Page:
A DIY Guide to Sprinkler System Parts

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If you have an automatic sprinkler system, you no doubt appreciate the seamless way in which it delivers water to your thirsty lawn and garden despite perhaps having been caught on occasion in the middle of the lawn when it switches on. An array of sprinkler system parts makes this possible, beginning at the main shutoff valve and ending at each sprinkler head, and if you want to keep your system running optimally, it helps to know what these parts are and how they operate. This knowledge is even more important if you're planning to install a new sprinkler system.


Every irrigation system has to draw water from somewhere, and sprinkler systems usually get it from the home's water system. The irrigation mainline, which is usually 3/4-inch PVC pipe, ties into the 3/4- or 1-inch water main preferably just after the water meter or pressure pump, where water pressure is at its maximum. From there, the irrigation pipe heads to a distribution point where it splits into a number of branches, each of which services a separate watering zone in the yard. Along this path, a number of essential components control the flow of water and prevent it from flowing backward and contaminating the water supply.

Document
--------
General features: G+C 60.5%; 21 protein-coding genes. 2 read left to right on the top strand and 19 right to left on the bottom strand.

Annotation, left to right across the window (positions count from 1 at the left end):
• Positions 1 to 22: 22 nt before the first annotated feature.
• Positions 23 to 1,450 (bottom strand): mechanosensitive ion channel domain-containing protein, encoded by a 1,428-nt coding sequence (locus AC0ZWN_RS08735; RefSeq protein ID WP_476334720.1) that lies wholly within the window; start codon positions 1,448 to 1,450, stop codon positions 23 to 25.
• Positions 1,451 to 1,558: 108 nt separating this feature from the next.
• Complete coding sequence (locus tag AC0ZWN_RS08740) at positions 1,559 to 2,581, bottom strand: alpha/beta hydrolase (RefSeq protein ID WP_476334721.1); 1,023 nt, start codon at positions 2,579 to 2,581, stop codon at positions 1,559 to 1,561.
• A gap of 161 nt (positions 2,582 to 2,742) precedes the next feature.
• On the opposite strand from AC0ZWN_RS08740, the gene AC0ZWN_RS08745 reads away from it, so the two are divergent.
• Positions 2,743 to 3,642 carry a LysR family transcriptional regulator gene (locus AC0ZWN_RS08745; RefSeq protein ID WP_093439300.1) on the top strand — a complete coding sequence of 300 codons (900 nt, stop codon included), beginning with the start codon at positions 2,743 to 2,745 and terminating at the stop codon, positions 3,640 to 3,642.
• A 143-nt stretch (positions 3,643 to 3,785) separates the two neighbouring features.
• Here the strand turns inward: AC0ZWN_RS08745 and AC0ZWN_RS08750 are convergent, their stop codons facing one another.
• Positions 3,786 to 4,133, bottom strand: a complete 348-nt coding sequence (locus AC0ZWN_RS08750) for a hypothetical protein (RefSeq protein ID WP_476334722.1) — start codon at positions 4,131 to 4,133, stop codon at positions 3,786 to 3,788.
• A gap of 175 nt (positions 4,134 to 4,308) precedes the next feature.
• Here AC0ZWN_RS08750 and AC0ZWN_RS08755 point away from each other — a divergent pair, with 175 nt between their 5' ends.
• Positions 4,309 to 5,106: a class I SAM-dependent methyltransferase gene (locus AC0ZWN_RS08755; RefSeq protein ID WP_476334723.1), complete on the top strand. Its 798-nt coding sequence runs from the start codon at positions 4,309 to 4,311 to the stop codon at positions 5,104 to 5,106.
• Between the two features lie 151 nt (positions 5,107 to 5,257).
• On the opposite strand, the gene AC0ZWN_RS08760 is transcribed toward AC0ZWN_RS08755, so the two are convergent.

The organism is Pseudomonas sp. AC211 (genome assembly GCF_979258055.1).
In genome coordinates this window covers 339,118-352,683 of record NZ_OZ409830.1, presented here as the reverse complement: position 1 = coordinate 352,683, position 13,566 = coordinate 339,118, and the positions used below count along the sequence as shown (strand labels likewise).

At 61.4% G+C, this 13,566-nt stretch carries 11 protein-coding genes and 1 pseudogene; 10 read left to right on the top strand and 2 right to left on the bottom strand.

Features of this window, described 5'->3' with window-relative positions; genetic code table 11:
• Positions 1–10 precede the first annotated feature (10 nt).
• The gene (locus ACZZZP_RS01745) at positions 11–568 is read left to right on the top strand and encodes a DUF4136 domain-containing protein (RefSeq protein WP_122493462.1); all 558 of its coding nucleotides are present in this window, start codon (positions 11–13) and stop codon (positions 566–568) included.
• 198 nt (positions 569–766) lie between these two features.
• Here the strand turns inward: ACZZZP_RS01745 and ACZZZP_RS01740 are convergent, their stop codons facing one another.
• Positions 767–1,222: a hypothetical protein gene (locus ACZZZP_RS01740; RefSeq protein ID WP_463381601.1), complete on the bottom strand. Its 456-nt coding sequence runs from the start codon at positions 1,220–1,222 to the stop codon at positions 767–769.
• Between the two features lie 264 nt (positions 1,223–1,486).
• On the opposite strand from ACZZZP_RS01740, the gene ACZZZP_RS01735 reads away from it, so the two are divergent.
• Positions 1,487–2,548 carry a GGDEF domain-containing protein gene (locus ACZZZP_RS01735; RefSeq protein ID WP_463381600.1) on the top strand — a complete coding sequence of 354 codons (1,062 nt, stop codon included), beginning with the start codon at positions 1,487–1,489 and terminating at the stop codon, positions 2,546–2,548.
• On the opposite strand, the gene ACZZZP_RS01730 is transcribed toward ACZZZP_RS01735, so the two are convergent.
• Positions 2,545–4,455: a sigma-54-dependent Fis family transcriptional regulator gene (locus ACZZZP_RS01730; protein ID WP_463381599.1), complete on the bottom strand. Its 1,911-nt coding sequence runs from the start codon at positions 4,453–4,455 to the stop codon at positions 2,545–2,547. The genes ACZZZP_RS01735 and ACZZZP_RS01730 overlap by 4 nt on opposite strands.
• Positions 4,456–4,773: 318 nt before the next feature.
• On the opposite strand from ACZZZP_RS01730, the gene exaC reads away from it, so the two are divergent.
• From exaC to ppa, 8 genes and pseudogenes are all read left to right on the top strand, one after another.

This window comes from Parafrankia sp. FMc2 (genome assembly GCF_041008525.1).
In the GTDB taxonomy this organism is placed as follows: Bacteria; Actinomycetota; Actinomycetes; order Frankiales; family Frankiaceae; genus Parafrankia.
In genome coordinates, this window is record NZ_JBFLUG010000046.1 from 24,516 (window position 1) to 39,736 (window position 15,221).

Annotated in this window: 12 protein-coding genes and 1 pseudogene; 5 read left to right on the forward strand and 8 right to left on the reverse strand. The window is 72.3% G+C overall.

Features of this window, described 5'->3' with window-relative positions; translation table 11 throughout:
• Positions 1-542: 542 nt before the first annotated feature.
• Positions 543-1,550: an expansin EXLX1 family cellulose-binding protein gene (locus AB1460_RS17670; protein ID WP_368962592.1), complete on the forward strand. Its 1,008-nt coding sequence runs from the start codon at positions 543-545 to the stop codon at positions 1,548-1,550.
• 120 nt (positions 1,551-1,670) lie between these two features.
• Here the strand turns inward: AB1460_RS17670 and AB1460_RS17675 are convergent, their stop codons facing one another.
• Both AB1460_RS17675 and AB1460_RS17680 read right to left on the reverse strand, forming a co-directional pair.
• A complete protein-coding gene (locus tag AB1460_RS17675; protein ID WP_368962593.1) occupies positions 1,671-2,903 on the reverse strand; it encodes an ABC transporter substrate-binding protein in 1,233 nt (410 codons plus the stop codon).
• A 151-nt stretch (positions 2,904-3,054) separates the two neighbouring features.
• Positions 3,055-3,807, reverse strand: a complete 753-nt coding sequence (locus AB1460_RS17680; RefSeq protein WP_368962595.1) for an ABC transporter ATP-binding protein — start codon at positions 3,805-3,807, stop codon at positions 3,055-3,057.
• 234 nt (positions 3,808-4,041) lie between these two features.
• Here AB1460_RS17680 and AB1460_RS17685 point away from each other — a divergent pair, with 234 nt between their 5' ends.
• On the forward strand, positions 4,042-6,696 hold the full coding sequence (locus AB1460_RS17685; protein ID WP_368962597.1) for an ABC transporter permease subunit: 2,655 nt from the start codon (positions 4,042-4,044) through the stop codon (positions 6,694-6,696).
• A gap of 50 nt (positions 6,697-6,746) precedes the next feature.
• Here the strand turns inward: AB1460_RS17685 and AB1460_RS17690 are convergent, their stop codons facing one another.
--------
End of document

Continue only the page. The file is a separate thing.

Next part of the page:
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Sprinkler System Parts at a Glance

Every irrigation system, whether underground or above ground, is unique because it has to meet the unique watering needs of the landscape. Even though no two sprinkler systems are exactly alike, they are constructed with standard parts readily available at home improvement outlets or online. A list of inexpensive, easy-to-install parts that you'll find in virtually every sprinkler system includes: